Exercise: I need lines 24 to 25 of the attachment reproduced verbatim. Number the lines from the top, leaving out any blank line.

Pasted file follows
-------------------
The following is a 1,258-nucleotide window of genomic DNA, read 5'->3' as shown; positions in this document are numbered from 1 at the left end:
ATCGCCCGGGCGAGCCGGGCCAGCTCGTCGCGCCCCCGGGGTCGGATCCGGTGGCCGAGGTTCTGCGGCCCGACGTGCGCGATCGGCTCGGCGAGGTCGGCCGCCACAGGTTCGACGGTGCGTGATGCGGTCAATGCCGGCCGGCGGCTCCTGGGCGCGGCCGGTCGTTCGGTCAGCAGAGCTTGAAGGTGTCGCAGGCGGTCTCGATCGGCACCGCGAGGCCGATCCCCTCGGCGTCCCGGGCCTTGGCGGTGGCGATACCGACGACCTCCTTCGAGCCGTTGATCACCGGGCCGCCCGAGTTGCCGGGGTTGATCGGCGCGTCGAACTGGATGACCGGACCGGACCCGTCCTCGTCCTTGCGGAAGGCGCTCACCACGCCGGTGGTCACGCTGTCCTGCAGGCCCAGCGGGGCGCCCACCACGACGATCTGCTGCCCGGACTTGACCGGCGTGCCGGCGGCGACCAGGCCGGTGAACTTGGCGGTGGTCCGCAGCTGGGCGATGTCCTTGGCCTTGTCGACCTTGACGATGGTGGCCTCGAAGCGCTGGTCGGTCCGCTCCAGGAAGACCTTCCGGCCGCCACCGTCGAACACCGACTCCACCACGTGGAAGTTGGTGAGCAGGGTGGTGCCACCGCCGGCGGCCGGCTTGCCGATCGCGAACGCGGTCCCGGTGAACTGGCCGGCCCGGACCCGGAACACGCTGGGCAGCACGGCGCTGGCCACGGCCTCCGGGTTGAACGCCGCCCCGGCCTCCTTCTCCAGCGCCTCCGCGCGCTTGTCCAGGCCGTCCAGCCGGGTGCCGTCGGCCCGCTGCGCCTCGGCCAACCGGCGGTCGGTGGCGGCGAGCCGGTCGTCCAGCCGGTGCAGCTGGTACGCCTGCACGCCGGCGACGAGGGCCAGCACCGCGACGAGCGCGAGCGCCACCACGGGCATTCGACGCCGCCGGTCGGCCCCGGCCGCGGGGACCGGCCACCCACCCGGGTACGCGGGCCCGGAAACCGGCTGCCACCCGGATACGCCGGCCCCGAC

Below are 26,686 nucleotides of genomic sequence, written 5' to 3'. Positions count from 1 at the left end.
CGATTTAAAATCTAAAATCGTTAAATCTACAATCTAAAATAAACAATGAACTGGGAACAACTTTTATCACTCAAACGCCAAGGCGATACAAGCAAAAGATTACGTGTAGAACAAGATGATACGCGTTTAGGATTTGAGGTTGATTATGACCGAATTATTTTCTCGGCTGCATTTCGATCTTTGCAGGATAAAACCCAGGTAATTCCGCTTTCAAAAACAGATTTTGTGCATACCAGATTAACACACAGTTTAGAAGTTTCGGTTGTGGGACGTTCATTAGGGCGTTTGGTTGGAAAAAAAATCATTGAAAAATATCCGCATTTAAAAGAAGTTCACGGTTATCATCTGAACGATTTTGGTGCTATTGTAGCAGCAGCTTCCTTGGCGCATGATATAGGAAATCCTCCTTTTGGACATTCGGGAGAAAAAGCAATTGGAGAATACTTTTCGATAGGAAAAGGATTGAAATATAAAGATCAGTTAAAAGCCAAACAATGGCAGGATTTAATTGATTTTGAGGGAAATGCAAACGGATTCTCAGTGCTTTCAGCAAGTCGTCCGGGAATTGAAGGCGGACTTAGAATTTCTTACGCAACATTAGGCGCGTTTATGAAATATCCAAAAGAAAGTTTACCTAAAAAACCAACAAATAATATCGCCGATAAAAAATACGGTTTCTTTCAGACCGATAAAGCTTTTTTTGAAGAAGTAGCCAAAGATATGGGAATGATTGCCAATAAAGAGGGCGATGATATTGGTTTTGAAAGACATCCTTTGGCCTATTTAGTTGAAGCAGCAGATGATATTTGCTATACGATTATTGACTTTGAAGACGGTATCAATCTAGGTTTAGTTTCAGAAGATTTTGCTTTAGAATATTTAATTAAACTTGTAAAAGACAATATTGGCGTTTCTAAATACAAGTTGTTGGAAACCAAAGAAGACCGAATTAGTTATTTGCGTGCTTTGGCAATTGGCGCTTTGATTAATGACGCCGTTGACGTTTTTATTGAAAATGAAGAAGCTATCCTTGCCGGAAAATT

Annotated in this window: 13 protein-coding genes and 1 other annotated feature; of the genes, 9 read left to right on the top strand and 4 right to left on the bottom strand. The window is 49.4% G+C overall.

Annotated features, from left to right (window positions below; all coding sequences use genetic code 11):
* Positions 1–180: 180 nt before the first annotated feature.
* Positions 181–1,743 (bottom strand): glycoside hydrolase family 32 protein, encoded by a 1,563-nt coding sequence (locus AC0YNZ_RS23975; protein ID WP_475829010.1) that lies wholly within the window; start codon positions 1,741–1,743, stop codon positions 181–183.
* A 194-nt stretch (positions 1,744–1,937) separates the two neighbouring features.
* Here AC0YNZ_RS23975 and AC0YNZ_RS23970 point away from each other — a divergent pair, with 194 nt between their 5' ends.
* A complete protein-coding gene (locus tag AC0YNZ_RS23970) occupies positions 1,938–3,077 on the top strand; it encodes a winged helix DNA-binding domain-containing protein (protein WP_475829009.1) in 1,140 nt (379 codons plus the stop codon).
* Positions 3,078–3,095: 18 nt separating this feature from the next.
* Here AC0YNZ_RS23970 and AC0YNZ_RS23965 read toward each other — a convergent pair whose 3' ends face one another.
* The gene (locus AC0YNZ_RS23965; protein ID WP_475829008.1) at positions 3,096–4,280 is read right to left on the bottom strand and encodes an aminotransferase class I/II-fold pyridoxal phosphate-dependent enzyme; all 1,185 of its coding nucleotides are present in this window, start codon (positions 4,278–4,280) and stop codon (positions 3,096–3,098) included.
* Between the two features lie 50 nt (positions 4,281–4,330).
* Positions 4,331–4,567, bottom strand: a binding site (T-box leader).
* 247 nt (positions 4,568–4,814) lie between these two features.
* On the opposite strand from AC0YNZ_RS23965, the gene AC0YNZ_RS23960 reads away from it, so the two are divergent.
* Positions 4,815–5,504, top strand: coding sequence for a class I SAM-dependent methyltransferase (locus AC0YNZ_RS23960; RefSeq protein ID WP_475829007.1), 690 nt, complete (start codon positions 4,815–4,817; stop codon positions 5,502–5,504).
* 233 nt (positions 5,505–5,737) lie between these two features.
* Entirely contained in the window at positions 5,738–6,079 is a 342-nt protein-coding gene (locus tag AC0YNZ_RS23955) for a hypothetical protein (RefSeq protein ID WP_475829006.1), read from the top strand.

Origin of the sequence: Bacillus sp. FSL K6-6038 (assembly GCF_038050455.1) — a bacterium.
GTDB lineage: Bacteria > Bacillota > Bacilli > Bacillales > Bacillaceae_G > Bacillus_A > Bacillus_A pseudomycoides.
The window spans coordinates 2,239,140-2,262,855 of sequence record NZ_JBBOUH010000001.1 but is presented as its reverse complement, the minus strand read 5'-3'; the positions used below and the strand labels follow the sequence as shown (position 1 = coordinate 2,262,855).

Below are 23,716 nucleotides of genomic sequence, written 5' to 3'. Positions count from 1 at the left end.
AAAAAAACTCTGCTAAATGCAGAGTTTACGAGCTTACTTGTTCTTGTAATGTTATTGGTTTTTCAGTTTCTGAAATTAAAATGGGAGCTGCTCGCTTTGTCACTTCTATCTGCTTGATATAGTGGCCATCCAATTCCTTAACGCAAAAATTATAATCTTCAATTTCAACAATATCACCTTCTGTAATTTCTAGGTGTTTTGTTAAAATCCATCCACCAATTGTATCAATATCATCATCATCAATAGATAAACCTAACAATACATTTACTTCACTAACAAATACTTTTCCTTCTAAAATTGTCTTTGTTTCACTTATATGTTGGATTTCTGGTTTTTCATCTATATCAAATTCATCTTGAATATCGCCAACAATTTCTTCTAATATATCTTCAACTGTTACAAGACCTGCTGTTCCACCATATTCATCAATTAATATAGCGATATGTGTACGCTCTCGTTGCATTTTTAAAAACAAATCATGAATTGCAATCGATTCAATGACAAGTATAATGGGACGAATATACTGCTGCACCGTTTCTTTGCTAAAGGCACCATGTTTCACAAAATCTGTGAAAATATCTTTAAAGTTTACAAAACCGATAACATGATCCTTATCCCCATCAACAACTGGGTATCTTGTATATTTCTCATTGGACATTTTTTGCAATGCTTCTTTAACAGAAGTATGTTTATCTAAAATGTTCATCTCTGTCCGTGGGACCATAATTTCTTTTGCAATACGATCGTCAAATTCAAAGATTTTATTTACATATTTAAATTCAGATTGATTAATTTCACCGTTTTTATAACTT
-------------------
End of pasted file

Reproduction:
The window spans coordinates 2,239,140-2,262,855 of sequence record NZ_JBBOUH010000001.1 but is presented as its reverse complement, the minus strand read 5'-3'; the positions used below and the strand labels follow the sequence as shown (position 1 = coordinate 2,262,855).

Below are 23,716 nucleotides of genomic sequence, written 5' to 3'. Positions count from 1 at the left end.